Dr Andriy TYUSHKA, Senior Research Fellow in the European Neighbourhood Policy Chair at the College of Europe in Natolin, has just published with the Journal of International Relations and Development (JIRD) an article on the problem of (un)intentional knowledge distortion and the exigency of terminological clarity in academic and political discourses on Russia’s war against Ukraine.
This article forms part of the special forum discussion on the ‘responsibility (not) to remain silent’ and the politics of knowledge production, expertise and (self-)reflection in Russia’s war against Ukraine, guest-edited by Dr Olga BURLYUK (University of Amsterdam, UvA) and Dr Vjosa MUSLIU (Free University of Brussels, VUB).
The article argues that in the academic and political debates on Russia’s evolving – (c)overt – aggression against Ukraine, a number of contending conceptualizations of the Russia-Ukraine conflict(s) have emerged, including the hyperinflated ‘Ukraine crisis’ term, thus vividly showing that there is a clash of (factual and fictional) narratives in both media, politics, and academia, a good share of which (un)intentionally contribute to the distortion, rather than production, of knowledge.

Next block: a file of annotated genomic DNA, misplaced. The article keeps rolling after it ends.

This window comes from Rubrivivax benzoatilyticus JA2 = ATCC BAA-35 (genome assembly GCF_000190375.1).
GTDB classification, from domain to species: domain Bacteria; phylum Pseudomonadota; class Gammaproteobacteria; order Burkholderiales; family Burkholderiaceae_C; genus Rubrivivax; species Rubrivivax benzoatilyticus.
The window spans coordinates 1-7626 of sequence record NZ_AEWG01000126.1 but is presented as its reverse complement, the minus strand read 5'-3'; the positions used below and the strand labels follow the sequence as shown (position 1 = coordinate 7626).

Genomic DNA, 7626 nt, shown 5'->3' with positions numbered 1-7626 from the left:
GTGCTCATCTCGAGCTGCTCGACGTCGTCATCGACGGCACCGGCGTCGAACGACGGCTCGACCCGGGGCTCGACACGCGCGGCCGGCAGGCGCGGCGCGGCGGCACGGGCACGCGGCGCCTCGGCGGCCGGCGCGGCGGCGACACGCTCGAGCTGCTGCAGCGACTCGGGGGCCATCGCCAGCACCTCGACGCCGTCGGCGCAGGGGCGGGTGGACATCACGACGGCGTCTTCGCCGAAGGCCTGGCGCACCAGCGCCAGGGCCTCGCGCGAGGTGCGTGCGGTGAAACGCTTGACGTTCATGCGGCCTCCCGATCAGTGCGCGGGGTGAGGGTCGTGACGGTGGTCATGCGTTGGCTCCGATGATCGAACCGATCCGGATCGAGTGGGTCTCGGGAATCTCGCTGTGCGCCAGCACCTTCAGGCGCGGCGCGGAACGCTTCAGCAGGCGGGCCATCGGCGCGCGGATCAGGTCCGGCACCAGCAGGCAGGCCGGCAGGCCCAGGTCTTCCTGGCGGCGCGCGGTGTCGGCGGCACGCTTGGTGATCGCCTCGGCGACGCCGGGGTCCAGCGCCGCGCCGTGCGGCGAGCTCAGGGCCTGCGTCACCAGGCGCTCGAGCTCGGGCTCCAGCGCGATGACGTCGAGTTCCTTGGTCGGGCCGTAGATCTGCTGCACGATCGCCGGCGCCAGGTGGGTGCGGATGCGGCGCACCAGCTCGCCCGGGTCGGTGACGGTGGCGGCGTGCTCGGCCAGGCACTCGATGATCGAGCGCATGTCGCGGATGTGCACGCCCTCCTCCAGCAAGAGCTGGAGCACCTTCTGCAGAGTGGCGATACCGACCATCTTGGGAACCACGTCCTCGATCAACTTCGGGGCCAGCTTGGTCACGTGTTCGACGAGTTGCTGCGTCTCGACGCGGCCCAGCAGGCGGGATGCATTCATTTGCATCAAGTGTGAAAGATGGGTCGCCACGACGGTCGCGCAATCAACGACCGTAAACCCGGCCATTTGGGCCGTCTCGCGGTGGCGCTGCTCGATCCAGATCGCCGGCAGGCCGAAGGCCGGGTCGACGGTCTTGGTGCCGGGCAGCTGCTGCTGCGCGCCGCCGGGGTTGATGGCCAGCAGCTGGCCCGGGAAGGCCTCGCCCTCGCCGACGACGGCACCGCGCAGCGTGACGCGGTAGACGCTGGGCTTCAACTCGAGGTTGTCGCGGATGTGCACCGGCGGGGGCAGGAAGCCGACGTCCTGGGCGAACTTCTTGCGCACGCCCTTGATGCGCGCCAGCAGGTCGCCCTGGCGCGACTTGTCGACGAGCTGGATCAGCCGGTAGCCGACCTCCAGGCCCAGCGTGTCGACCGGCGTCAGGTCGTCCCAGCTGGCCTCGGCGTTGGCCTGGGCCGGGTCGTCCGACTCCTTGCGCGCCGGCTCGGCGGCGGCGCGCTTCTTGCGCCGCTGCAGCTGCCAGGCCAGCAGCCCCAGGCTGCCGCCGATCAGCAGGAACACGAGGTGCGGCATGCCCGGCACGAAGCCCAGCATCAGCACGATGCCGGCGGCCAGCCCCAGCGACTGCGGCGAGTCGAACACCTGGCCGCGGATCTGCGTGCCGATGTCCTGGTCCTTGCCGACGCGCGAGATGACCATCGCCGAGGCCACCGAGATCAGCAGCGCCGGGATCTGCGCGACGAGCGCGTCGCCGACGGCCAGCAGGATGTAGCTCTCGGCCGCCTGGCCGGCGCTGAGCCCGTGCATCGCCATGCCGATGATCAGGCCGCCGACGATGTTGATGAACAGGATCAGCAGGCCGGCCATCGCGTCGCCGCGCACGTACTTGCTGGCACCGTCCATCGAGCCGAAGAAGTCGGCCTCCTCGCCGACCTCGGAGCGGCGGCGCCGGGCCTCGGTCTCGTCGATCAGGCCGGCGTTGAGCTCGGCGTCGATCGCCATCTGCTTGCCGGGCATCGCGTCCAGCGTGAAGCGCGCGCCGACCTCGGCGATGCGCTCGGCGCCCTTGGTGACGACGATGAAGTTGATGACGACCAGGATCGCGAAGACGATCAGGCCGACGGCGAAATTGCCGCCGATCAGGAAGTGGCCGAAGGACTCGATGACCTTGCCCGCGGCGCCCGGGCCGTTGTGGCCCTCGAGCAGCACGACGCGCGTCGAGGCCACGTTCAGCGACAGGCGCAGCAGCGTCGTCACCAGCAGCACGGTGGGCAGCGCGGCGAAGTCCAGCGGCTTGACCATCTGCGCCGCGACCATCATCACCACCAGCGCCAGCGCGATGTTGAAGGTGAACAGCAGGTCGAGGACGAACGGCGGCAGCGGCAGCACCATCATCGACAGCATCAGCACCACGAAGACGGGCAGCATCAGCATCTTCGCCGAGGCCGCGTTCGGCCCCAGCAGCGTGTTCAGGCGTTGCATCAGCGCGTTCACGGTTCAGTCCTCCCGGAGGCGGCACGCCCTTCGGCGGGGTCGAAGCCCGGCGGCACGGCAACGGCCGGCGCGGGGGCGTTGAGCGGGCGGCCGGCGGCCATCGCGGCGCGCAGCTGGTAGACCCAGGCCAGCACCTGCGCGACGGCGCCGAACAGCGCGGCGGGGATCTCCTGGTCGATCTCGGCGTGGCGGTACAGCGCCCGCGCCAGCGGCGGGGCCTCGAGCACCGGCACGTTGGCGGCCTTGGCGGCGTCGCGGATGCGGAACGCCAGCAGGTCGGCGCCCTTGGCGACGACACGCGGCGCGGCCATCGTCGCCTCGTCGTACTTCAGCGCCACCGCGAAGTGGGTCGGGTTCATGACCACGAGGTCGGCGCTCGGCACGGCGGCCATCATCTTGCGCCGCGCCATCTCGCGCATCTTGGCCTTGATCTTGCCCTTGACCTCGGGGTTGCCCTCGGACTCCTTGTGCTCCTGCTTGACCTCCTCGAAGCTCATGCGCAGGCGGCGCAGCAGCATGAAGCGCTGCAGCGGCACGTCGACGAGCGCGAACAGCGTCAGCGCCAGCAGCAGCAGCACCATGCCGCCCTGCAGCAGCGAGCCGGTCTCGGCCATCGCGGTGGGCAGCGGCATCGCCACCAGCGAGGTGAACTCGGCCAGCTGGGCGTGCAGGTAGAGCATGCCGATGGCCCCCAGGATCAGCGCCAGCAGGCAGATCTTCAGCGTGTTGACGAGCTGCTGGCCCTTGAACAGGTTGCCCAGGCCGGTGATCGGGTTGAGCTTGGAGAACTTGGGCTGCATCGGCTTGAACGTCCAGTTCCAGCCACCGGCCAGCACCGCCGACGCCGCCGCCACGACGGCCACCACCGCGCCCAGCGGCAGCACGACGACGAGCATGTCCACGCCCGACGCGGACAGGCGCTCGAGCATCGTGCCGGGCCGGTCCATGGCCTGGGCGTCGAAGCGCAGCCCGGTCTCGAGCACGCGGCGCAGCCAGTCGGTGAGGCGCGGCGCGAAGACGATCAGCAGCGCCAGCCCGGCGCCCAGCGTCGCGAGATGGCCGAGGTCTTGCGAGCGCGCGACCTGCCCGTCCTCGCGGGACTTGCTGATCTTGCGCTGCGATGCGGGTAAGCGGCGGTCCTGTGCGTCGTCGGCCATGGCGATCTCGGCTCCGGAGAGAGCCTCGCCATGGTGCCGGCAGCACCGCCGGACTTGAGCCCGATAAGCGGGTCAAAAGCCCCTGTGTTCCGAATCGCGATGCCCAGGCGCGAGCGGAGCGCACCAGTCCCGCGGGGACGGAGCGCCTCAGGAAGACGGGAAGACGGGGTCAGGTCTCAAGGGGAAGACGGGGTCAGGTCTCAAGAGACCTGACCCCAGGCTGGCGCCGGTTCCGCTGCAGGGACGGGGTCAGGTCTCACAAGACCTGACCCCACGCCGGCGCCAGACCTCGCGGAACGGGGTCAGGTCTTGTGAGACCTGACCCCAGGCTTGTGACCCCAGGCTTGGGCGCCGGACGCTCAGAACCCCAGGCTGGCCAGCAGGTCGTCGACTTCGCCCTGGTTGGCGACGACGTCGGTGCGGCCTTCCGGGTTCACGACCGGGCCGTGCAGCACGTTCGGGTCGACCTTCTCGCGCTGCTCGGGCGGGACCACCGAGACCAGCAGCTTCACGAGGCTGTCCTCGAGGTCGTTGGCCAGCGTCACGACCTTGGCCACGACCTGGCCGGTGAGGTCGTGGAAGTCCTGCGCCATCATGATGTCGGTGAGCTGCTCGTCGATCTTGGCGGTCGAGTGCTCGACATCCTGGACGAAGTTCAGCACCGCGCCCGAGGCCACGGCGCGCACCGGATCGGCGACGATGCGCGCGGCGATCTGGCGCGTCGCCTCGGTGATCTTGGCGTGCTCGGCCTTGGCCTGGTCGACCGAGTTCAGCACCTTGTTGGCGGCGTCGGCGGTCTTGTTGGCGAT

With a critical introspection into the academic debate on the matter, this article seeks to uncover the dominant framings of the evolving Russia-Ukraine war and the modalities of both unintentional, intentional and collateral knowledge distortion, as well as to stimulate overdue discussion on the conceptual distinction between ‘crisis’, ‘conflict’ and ‘war’ paradigms in the conflict-sensitive context.
The article can be accessed here.